When Making a Point Misses the Point

There’s no need to go into details, but I saw it again this week. Christians who, in an attempt to defend what they thought was right, reacted without full consideration of the impact or consequences of their actions. Out of impulsiveness and zeal, we can launch into a response that, in the end, does more harm to innocent parties than it does to those with whom we disagree. In a desire for the right argument to prevail, we too often let words fly that carry the sting of disrespect and the undertone of hatred. Like Peter swinging the sword in defense of Jesus, we are willing to hack off some ears if that’s what it takes to win the debate.

Of course, we justify it all with the fact that we are on the right side of the argument. We want to believe that somehow excuses our hurtful words or destructive reactions. After all, every battle has its necessary casualties, right? As long as we are defending truth, the occasional innocent victim of “friendly fire” is seen as unfortunate but inevitable. Being right about something has become our form of diplomatic immunity, allowing us to respond in whatever fashion we choose without concern or accountability.

But does being right ever free us from the call to be like Jesus? Does defending the truth excuse the damage we may cause – damage to others and to the witness of Christ’s Church?

Our ultimate goal, it seems to me, is not to win arguments, change policies, or prevail in elections. We are called, as the followers of Jesus, to grow in His image and reflect that image to the world around us, inviting everyone into a grace-filled, life-changing relationship with Him. If I win the argument, but fail to reflect Jesus in doing so, then I have lost the greater argument. I can defend the truth, but if my attitude drives others away from the One who is truth, my defense is empty of purpose. I can make my point, but if I hinder the gospel, then I have missed the point.

Peter was on the right side when swinging his sword, but Jesus told him to put it away. We see in Jesus, and we remember in this Lenten season, that His kingdom does not come the way earthly kingdoms do. It does not overcome by force, it does not prevail by money, position, titles, or debates. This kingdom comes by way of the cross, the path of sacrificial love. And Jesus didn’t call us to follow him by winning arguments. He called us to be like him, to follow by denying ourselves and picking up the cross of love.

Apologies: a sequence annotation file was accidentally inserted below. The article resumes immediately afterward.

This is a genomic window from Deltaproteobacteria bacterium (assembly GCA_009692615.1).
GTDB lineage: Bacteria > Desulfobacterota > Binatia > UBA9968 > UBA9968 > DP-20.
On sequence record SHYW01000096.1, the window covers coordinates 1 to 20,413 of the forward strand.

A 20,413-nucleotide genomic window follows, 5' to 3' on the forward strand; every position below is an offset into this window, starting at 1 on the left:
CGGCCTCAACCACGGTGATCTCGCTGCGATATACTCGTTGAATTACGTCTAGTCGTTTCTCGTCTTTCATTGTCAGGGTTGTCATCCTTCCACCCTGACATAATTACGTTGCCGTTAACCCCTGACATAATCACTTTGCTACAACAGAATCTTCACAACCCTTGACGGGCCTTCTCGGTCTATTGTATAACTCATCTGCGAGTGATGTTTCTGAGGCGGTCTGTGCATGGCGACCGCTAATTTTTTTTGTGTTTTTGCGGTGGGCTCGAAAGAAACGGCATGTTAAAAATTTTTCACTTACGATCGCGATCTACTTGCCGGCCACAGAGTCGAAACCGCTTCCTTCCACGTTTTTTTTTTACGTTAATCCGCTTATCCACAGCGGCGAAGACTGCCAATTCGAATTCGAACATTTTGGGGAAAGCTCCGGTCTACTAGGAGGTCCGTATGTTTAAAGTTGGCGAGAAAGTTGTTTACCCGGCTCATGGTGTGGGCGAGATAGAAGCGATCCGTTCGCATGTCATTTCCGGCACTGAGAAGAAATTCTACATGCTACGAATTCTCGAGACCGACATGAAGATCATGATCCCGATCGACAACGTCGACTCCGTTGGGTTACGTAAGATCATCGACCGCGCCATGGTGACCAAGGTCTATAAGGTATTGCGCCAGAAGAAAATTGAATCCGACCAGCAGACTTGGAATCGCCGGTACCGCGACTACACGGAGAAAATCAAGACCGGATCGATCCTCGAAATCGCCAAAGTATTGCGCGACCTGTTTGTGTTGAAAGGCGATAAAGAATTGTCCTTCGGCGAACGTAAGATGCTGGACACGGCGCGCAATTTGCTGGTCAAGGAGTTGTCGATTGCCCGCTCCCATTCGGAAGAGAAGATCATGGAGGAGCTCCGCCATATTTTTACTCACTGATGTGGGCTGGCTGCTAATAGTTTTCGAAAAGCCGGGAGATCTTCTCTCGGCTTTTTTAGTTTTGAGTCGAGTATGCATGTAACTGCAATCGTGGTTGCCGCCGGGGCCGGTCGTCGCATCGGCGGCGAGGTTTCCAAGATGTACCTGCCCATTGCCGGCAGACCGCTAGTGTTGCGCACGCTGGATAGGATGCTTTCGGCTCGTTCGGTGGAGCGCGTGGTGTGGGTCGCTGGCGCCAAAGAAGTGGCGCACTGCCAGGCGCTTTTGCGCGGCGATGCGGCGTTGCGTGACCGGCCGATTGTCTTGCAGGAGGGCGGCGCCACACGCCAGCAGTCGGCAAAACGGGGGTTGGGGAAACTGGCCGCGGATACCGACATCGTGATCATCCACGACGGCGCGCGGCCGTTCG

In the variety of conflicts, issues, and debates that constantly surround us, it is never enough to simply be on the right side of the argument. We have a greater call and higher purpose:  to be a reflection of Jesus, even to those with whom we may disagree. As we embrace that higher call, we come to realize that the only “casualties of war,” so to speak, should be ourselves as we willingly lay down our lives in love and service to all those for whom Jesus died.

Name Tags That Matter

A few weeks ago I attended a conference, and in typical conference fashion, I was handed a tag to write my name and where I’m from. You know the kind – the generic printed “Hello” or conference name with the blank space beneath to put “Doug – Miamisburg, OH,” or whatever name and city you would like to supply. I guess they’re helpful as a conversation starter, but a name tag or label will never truly capture who I am, where I belong, or more importantly, who I belong to. For some reason, though, we seem to think that labels equate to all of those things, that there exist particular tags, seen and recognized by others, that will make us significant. So, we spend a great deal of time and effort trying to create name tags for ourselves, shaping an image to wear that hopefully will make us seem of value in the opinion of the world. But rather than giving us what we so desperately need and desire, the labels we create serve to isolate us, sending us on a never ending search for a better and more significant name tag to wear.